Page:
Medicare Advisers Say ‘Donut Hole’ Changes To Part D Program Could Lead To Spike In Costs For Everyone But Insurers
MedPAC said that the way Congress made changes to the Medicare Part D program disincentivizes insurers from trying to manage high drug costs because it puts pharma on the hook for a higher percentage of the drugs. In other news, MedPAC advisers are also expected to call on Congress to boost payments to hospitals, and Medicaid advisers will urge lawmakers to rethink cuts to hospitals.
MedPAC Criticizes Congress For ‘Donut Hole’ Changes
Congress’ Medicare advisers are chiding lawmakers for a controversial change they made to the Medicare prescription drug program’s so-called donut hole last year. The group, known as MedPAC, argued in its annual report Friday that the change — which puts drug makers, rather than insurers, on the hook for a higher percentage of the cost of some Medicare drugs — disincentivizes insurance companies from managing high drug costs. (Florko, 3/15)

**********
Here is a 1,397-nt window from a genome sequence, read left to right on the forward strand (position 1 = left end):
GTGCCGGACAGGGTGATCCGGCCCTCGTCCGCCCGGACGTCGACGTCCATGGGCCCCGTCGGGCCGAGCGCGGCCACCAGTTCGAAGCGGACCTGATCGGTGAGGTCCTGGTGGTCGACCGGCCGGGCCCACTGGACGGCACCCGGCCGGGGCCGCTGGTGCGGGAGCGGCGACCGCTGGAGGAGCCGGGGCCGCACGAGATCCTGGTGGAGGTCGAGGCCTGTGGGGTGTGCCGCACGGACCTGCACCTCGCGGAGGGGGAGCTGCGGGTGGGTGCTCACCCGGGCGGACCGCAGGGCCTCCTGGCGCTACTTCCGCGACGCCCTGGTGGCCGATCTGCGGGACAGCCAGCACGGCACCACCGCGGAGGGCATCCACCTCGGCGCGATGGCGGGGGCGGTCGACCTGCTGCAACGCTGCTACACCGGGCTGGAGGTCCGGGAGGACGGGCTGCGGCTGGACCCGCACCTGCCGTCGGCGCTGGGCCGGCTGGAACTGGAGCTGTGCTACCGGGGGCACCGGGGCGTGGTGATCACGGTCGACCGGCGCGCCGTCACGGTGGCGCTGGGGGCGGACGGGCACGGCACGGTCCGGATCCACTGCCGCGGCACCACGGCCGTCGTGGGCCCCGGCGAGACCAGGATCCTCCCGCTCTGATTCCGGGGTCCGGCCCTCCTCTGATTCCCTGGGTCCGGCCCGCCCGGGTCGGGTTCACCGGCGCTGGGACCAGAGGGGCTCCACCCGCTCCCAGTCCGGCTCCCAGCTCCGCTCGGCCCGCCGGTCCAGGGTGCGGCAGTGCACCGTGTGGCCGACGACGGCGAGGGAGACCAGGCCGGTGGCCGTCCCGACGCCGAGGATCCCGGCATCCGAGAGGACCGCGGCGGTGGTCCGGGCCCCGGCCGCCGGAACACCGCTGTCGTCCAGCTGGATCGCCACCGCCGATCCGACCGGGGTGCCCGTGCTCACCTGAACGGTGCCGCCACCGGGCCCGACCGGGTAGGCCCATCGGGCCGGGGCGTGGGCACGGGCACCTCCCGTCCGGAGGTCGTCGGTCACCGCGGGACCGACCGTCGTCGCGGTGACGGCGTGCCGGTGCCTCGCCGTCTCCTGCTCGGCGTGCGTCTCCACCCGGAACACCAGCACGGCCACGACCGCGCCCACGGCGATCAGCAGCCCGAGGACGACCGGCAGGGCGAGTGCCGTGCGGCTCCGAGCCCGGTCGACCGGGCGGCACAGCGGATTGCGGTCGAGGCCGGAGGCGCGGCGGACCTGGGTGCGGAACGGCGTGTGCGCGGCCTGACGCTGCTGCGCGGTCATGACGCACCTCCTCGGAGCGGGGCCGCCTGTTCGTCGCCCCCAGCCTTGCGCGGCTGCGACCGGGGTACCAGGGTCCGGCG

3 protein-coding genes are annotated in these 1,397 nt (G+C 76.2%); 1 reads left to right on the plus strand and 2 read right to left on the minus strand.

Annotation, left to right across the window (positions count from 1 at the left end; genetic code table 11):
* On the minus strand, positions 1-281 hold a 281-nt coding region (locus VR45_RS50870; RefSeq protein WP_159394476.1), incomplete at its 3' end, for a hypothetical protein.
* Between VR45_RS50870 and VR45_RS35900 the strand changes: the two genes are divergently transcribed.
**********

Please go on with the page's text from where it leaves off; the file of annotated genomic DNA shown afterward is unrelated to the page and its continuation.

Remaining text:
MedPAC Wants To Boost Medicare Acute-Care Hospital Payments 2.8%
Medicare payment advisors are expected to call on Congress to boost payments to hospitals by 2.8%, with some of the raise going to fund a revamped quality program. The Medicare Payment Advisory Commission made the recommendation in its March report to Congress expected to be released on Friday, the executive director of the commission said. It is rare for MedPAC to call for a payment above current law, but the panel was concerned that high-quality hospitals were losing money under Medicare. (King, 3/15)
MACPAC Urges Congress To Retool Medicaid DSH Cuts
Federal Medicaid advisors in their extensive annual report urged Congress to rethink Medicaid disproportionate share hospital cuts to nudge the money toward hospitals that need it most. The Medicaid and CHIP Payment and Access Commission (MACPAC) recommended that this serve as a step for lawmakers to recalibrate the DSH allotments which now "have little meaningful relationship to measures meant to identify those hospitals most in need." (Luthi, 3/15)